What are we to make of direct spiritual experience? Of accounts of going to heaven or meeting angels? Traditional science would call these hallucinations or delusions. Clinical psychologist Dr. Mark Yama argues the opposite. Through interviews with his patients, he shows that underneath the visions and experiences there is a unifying spiritual reality apart from the material world.
One of the stories recounted in this book is the experience of a woman who could see the future. In a spiritual transport, she was taken to heaven where truths were revealed to her that she later discovered were already written in Gnostic scripture. Another woman lived a life marked by a spiritual sensitivity that defied materialist explanation. After she passed away of cancer, she came to inhabit the consciousness of another of Dr. Yama’s patients in the form of a benign possession. These stories, and many others, argue for a deeper reality that places spirituality on an equal footing with the material world.
Nearing his sixth decade as a dedicated climber, William “Bill” Katra describes himself as “not a great climber, but a persistent one.” In his memoir, the author details his climbs in vivid detail, describing some of the world’s most popular routes while emphasizing that scenic beauty is as important to a hike as technical difficulty.
From his early partner-belayed adventures to his more recent unassisted solo “scamper-climbs,” Bill’s techniques have evolved, but his love for the experience remains steadfast. Within recent years, Bill has again summited a few climbs from his younger days, often reflecting on where senior climbers fit in the sport’s changing social—and environmental—landscape. This memoir is a relatable and nostalgic account of a life well-spent in nature, as the author muses on his long-past adventures enriched and nurtured by the wisdom of the present.
In 1980s America, coming out as gay as a father and husband was a significant journey for anyone to make. Coming out as gay as a priest guaranteed immersion into controversy, contradiction, and challenge. This book tells of the Reverend Canon Ted Karpf’s navigation of new social and romantic journeys, all within the context of his priestly vocation in the Episcopal Church.
Covering from 1968 to 2018, Karpf recounts his vivid memories, life-changing dreams and resonant reflections on living a life of faith in a socially and politically tumultuous period. His narratives are crafted as poetic meditations on enduring values and meaning, which can remind any reader that we are neither abandoned nor alone, and that forgiveness is a fulfilling way of living in a world of contradictions.
“Perhaps I should have realized that cancer runs in my family. After all, three grandparents and my father and brother perished from this disease. Yet, when I received my colorectal cancer diagnosis, I was surprised. I never expected to be primarily identified as a cancer patient. Following a typical combination of chemotherapy, radiation, surgery, and more chemo, I was presumably cancer-free when my post-treatment scans looked clean. Nonetheless, within a year I received a terminal diagnosis; cancer had metastasized in my lungs. Thus began my year as a dead woman—a time of chaotic emotions, new priorities, and rapid-fire plans and changes. Expecting the unexpected became a theme in my life, but the things that turned out to be most shocking are social, familial, and even my expectations about what is realistic for a dead woman to be or do.”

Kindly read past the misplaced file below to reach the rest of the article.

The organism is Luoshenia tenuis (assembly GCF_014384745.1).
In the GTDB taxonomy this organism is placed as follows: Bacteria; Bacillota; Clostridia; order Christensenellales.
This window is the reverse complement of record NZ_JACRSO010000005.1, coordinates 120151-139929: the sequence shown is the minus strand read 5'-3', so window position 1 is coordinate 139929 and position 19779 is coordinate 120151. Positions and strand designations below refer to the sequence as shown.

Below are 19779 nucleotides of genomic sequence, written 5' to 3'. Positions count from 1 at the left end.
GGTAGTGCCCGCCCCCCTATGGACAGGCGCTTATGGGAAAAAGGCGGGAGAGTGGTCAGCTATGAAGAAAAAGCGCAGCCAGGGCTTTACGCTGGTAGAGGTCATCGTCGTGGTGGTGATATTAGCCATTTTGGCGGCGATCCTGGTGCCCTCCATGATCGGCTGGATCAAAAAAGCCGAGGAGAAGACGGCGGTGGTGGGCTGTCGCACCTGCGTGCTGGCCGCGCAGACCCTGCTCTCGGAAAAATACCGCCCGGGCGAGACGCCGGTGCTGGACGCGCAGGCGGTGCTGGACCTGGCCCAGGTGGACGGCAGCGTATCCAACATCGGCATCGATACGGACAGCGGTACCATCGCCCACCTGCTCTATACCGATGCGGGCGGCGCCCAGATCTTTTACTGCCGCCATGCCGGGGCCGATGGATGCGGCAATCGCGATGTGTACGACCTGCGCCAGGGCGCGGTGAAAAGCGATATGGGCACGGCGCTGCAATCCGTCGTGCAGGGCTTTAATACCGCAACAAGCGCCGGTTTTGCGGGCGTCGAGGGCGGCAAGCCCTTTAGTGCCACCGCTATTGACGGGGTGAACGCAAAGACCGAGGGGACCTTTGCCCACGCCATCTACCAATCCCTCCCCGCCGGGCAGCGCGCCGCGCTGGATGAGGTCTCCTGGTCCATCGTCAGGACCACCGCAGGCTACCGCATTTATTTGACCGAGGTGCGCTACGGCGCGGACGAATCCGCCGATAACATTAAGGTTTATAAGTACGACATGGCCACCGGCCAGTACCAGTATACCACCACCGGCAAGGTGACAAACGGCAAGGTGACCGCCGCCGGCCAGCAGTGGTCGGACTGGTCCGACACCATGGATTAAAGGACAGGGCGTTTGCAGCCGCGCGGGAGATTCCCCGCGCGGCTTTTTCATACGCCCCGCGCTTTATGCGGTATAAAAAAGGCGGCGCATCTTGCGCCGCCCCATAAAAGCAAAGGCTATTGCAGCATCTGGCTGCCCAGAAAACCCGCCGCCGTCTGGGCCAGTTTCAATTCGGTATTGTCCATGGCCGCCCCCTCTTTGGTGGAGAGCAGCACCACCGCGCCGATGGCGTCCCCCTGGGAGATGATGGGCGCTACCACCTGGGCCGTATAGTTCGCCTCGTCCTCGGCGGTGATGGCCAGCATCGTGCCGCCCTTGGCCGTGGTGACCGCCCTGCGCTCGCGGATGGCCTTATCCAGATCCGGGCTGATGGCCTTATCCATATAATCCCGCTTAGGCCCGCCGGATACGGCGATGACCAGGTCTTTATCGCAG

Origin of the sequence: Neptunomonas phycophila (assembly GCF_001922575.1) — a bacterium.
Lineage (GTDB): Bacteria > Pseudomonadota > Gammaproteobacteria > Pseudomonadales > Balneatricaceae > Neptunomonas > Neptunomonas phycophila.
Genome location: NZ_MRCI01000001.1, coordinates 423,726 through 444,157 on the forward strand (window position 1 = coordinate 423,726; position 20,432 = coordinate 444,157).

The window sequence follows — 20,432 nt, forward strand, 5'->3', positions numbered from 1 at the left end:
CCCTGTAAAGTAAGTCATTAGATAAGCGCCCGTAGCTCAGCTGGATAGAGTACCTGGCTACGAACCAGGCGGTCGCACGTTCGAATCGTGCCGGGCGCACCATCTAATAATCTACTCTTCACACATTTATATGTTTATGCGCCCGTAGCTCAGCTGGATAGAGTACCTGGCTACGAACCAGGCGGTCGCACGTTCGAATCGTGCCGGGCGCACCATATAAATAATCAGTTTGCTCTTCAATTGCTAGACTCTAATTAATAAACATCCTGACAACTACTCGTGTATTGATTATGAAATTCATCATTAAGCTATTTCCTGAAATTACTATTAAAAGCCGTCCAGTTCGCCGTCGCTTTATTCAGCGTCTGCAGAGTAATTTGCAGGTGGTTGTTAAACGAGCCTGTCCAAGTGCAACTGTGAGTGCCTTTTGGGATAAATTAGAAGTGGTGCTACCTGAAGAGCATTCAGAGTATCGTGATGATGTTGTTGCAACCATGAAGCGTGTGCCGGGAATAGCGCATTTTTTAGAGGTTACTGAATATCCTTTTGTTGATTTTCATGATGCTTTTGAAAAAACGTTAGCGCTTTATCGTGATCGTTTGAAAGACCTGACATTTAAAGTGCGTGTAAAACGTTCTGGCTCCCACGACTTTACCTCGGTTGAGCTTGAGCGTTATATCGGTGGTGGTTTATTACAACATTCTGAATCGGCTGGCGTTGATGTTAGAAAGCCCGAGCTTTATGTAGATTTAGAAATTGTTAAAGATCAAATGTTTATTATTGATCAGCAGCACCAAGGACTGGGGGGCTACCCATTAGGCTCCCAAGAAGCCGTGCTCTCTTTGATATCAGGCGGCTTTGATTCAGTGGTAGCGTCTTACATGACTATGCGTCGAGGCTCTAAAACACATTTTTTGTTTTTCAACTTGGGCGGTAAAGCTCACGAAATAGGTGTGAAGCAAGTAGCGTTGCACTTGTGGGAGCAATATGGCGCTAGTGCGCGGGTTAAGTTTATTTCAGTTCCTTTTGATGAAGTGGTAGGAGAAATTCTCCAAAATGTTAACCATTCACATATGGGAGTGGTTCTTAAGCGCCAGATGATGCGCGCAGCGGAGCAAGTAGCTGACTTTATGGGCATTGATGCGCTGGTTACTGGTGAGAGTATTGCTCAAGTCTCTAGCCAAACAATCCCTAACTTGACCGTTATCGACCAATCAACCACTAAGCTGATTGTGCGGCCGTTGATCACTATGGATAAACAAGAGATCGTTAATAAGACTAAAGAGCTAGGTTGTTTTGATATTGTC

Preconceptions about a terminal cancer diagnosis frequently are based on popular culture depictions of cancer and dying, which can be misleading as a guide for knowing what to expect when you’re expecting to die. This memoir provides one woman’s often-irreverent, pop culture-illustrated guide to life that deconstructs some common preconceptions about living with a terminal diagno
In the middle of a paralyzing panic attack, 34-year-old Holly Pennebaker made the call that would ultimately save her life. She realized that her eating disorder had consumed her life for the previous 15 years and made the decision to get help and enter a rigorous treatment program. Holly documented the program in real time, writing about it in an authentic, raw form.
This account chronicles the author’s experience with disordered eating, anxiety and other mental illness from the onset of her major panic attack through the weeks following her completion of the treatment program. By candidly recounting her own journey, Holly explores struggle, hope and self-acceptance.
In the last six years, Colorado has seen a population boom reminiscent of the state’s first few years of settlement. But rather than staking mining claims or establishing homesteads, these new pioneers are on the frontier of an emerging science: marijuana as treatment for various debilitating conditions. This book contains personal accounts from doctors, researchers, and patients–self-proclaimed “refugees” seeking treatment unavailable elsewhere–who are at the forefront of medical marijuana practice. Their stories provide unique insights into a social, political and medical revolution.
“Even ardent just-say-no proponents may reconsider their feelings toward medical marijuana after reading…makes a compelling argument for changing federal laws…helpful appendices…this is an informative, thought provoking, and worthy read.”—Booklist
Ten autistic self-advocates share their experiences with alternative forms of communication such as rapid prompting method (RPM) and facilitated communication (FC), both highly controversial. Their narratives document the complexities that autistic individuals navigate–in both educational and community settings–when choosing to use approaches that utilize letter boards and keyboards. While the controversies remain–RPM requires further scientific study, and FC is subject to criticism about confirmation bias–these individuals share powerful stories in the context of aiming for disability rights. The book concludes with a chapter about best practices for educators, particularly for schools and colleges that have students who use these communication methods.